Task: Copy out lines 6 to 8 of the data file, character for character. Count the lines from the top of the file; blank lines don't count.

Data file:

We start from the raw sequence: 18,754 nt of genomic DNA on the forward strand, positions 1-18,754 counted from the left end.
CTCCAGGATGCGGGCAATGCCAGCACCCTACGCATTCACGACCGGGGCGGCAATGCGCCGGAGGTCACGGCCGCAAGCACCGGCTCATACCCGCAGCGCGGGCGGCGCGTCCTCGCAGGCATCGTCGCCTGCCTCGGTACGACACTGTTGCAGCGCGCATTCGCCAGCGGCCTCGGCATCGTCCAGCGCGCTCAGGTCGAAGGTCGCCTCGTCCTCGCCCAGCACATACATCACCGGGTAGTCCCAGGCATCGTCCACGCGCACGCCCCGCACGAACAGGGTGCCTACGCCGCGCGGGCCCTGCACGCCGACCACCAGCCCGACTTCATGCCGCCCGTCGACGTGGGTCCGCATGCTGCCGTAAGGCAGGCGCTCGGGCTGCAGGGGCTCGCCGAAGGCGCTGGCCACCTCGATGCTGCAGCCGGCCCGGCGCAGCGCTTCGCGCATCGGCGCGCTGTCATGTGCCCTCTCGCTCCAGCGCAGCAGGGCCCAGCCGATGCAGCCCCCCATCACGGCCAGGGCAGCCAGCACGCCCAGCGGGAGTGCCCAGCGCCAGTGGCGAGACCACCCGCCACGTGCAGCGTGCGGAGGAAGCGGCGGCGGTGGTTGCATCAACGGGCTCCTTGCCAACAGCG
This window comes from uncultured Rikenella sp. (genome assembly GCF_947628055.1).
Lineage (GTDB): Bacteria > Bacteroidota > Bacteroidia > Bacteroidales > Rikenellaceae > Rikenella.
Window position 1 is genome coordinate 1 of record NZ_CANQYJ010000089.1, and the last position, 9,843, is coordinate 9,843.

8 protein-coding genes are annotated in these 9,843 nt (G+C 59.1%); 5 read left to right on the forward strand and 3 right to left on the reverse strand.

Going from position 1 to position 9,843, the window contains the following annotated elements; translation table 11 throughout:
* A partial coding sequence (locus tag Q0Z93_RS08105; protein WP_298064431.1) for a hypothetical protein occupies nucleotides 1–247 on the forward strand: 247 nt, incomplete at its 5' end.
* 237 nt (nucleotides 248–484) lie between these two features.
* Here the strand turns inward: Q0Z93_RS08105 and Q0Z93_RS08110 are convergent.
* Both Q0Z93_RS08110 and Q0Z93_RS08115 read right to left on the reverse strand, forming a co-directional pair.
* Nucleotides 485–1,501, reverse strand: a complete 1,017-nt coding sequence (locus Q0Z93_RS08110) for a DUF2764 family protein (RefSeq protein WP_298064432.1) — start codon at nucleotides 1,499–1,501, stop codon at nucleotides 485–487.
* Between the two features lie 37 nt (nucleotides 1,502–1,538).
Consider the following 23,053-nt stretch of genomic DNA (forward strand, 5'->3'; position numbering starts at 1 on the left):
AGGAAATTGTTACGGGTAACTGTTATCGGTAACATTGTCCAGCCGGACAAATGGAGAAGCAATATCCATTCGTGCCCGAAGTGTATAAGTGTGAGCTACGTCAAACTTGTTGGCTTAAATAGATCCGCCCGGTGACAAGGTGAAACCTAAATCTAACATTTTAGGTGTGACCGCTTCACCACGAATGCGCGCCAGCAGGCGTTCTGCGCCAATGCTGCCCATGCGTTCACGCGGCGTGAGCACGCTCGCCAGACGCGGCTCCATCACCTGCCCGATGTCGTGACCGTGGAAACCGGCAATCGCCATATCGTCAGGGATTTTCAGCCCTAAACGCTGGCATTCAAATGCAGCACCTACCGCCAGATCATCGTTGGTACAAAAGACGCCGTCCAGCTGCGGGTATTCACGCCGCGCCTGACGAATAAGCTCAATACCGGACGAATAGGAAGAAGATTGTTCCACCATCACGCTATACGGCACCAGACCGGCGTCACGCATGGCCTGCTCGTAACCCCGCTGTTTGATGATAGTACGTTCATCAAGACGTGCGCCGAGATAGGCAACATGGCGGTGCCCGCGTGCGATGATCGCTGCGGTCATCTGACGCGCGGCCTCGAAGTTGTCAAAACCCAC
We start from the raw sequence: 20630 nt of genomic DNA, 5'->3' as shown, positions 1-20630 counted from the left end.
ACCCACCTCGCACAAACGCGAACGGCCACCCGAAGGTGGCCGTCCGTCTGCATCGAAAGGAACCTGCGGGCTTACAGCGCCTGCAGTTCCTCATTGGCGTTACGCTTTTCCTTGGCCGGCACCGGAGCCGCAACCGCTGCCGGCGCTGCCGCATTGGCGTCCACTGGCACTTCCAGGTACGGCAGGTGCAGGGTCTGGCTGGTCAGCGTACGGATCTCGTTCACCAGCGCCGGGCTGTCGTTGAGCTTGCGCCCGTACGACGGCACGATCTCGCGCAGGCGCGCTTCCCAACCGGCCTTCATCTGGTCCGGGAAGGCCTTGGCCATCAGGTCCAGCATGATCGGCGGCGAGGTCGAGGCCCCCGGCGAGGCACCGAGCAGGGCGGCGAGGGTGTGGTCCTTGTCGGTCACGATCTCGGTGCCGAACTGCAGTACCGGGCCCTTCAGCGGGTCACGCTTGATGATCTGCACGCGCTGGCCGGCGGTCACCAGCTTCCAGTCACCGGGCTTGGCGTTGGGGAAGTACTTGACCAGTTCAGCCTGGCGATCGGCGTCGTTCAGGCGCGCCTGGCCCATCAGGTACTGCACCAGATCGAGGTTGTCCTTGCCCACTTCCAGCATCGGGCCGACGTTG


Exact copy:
8 protein-coding genes are annotated in these 9,843 nt (G+C 59.1%); 5 read left to right on the forward strand and 3 right to left on the reverse strand.

Going from position 1 to position 9,843, the window contains the following annotated elements; translation table 11 throughout:
* A partial coding sequence (locus tag Q0Z93_RS08105; protein WP_298064431.1) for a hypothetical protein occupies nucleotides 1–247 on the forward strand: 247 nt, incomplete at its 5' end.